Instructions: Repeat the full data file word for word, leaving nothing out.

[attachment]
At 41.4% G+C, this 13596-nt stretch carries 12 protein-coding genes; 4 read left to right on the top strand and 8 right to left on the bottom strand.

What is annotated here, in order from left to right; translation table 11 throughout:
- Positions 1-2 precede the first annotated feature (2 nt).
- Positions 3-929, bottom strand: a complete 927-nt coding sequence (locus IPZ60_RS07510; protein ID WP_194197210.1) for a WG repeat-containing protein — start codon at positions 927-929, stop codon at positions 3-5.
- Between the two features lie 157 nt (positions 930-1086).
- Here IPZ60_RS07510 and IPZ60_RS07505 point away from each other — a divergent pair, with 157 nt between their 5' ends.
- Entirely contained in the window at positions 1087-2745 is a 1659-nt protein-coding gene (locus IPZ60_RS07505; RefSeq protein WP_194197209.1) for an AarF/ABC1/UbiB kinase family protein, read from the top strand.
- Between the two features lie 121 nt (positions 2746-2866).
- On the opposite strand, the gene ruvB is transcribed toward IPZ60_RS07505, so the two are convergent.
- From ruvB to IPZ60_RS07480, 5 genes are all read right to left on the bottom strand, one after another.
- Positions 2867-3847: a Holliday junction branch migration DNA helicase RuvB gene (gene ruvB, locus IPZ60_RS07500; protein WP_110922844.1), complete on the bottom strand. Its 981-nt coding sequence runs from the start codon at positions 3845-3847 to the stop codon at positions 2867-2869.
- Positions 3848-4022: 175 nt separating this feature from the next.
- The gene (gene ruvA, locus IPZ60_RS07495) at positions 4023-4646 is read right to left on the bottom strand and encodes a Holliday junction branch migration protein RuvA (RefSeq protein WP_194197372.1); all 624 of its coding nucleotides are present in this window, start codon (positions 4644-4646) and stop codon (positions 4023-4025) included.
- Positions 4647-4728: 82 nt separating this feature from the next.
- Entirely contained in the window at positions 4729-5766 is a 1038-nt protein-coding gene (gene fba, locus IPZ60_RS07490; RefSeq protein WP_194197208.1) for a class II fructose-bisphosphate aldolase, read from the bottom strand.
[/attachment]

At 41.4% G+C, this 13596-nt stretch carries 12 protein-coding genes; 4 read left to right on the top strand and 8 right to left on the bottom strand.

What is annotated here, in order from left to right; translation table 11 throughout:
- Positions 1-2 precede the first annotated feature (2 nt).
- Positions 3-929, bottom strand: a complete 927-nt coding sequence (locus IPZ60_RS07510; protein ID WP_194197210.1) for a WG repeat-containing protein — start codon at positions 927-929, stop codon at positions 3-5.
- Between the two features lie 157 nt (positions 930-1086).
- Here IPZ60_RS07510 and IPZ60_RS07505 point away from each other — a divergent pair, with 157 nt between their 5' ends.
- Entirely contained in the window at positions 1087-2745 is a 1659-nt protein-coding gene (locus IPZ60_RS07505; RefSeq protein WP_194197209.1) for an AarF/ABC1/UbiB kinase family protein, read from the top strand.
- Between the two features lie 121 nt (positions 2746-2866).
- On the opposite strand, the gene ruvB is transcribed toward IPZ60_RS07505, so the two are convergent.
- From ruvB to IPZ60_RS07480, 5 genes are all read right to left on the bottom strand, one after another.
- Positions 2867-3847: a Holliday junction branch migration DNA helicase RuvB gene (gene ruvB, locus IPZ60_RS07500; protein WP_110922844.1), complete on the bottom strand. Its 981-nt coding sequence runs from the start codon at positions 3845-3847 to the stop codon at positions 2867-2869.
- Positions 3848-4022: 175 nt separating this feature from the next.
- The gene (gene ruvA, locus IPZ60_RS07495) at positions 4023-4646 is read right to left on the bottom strand and encodes a Holliday junction branch migration protein RuvA (RefSeq protein WP_194197372.1); all 624 of its coding nucleotides are present in this window, start codon (positions 4644-4646) and stop codon (positions 4023-4025) included.
- Positions 4647-4728: 82 nt separating this feature from the next.
- Entirely contained in the window at positions 4729-5766 is a 1038-nt protein-coding gene (gene fba, locus IPZ60_RS07490; RefSeq protein WP_194197208.1) for a class II fructose-bisphosphate aldolase, read from the bottom strand.